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10 Quick Ways to Clean Up Your Social Media Profiles Before Your Next Interview

February 18th, 2014 · No Comments

Michael Klazema

Michael Klazema

Picture this scenario: after weeks of sending out applications and cover letters, you finally land a job interview with your dream employer. You are all ready to go – dressed up, resumes in hand, your winning smile and firm handshake in perfect form – when you realize that you forgot to go through your social media profile with a fine-toothed comb the way you had planned. 

This is a common situation among job hunters. You get so caught up in looking for employment opportunities and making contacts that it’s easy to overlook the things closest to yourself – ostensibly, your Facebook profile, your Twitter feed, your YouTube account, or your blog – that could posit you as a less-than desirable employee. With hiring managers in the modern age looking toward social media and the Internet to learn who their applicants are in real-life, it’s a commonly heard mantra that cleaning up your social media profiles is an important step before you start applying for jobs or going on interviews. 

Luckily, in case you’ve neglected your social media wipe down up to this point and don’t have time to whitewash the entire thing before your upcoming interview, there are quick fixes and momentary strategies you can take to turn your Facebook into a resume booster rather than a employment disqualifier. Once you get home from your interview, you can do a more thorough inspection of your social profiles to make sure that they aren’t damaging your job chances. Sometimes though, speed is the key, and these 10 quick social media steps could save your job chances if you remember to run through them in the minutes before you head out the door to your interview.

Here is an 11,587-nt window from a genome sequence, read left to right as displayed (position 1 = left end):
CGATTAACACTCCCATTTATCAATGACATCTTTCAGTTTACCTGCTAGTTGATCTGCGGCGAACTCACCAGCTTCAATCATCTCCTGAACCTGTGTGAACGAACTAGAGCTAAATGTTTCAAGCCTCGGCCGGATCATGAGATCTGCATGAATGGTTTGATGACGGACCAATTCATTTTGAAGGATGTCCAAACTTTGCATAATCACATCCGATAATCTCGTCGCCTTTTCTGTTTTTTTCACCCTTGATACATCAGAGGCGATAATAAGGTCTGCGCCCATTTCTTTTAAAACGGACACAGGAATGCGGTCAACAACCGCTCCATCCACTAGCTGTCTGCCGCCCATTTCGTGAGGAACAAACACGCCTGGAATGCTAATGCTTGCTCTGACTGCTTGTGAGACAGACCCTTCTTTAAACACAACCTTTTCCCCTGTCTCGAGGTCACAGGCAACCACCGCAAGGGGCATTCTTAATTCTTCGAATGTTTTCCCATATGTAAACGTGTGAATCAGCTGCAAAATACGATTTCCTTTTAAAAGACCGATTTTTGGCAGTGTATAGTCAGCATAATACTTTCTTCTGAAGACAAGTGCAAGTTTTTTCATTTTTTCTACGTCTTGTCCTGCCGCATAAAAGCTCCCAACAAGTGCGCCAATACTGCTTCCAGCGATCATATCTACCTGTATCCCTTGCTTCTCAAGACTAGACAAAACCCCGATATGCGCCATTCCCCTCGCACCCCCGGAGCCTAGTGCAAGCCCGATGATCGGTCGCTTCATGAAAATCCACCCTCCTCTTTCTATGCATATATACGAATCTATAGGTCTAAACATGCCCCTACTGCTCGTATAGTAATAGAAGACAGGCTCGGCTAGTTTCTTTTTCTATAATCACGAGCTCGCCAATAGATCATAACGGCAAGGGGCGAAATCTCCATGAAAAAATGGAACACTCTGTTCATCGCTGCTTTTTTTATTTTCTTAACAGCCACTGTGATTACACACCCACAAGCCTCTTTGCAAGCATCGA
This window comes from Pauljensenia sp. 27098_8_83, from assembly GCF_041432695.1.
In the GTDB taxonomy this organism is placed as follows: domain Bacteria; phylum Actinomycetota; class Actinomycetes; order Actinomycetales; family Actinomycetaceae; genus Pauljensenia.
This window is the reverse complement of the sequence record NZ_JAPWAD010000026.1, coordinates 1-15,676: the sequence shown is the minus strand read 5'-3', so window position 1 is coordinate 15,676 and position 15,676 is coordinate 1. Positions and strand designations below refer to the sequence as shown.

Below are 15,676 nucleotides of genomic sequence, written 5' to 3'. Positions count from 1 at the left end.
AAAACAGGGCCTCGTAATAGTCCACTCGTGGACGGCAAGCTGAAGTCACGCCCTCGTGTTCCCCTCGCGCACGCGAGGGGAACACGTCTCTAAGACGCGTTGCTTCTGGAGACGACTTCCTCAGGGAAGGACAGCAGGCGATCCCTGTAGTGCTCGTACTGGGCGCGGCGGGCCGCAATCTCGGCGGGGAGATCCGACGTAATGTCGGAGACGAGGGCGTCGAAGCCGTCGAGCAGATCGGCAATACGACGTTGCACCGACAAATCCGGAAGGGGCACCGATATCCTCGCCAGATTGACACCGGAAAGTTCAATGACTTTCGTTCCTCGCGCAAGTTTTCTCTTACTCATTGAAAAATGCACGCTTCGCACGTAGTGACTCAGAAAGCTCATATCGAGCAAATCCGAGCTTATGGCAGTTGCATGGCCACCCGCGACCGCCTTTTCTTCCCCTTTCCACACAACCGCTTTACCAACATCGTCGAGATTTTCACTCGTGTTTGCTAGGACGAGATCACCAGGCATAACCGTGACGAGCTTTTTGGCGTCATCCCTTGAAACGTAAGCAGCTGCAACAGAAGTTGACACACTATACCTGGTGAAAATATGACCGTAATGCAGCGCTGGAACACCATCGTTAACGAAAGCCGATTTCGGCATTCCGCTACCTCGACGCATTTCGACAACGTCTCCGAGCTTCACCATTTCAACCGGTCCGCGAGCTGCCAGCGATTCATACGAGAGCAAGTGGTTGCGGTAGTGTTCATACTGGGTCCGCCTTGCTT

1. Change your profile picture: Here’s the big one. If you are really cutting it close with your social media clean up, you may not have time to sort through the 1,000+ photos that you have been tagged in over the years to make sure none of them are offering an unflattering impression of you. However, if you make one change to your Facebook before heading to an interview, make it your profile picture. Your so-called “prof pic” is the first thing anyone will see when looking you up or interacting with you on Facebook. It’s the face of your profile, and by extension, the face of who you are online. The picture doesn’t have to be a formal headshot, but make sure it shows you off in a good light. 

2. Check your recent statuses and comments: Similarly to checking pictures, you may not have time to read back through months and years of statuses, so hedge your bets and do a quick run-through of your last month on Facebook. If any of your recent statuses have been offensive in any way – whether due to profane language or because they dissed your boss or place of work – delete them and make a note not to post content like that in the future. 

3. Speed read through your “Info” section: On Facebook, not many people pay much attention to the info section unless they are looking for contact information. However, if you’ve listed something in your interests or career information that may conflict with what you are hoping to say in a job interview, do some quick editing or deleting to make sure your profile represents who you are today.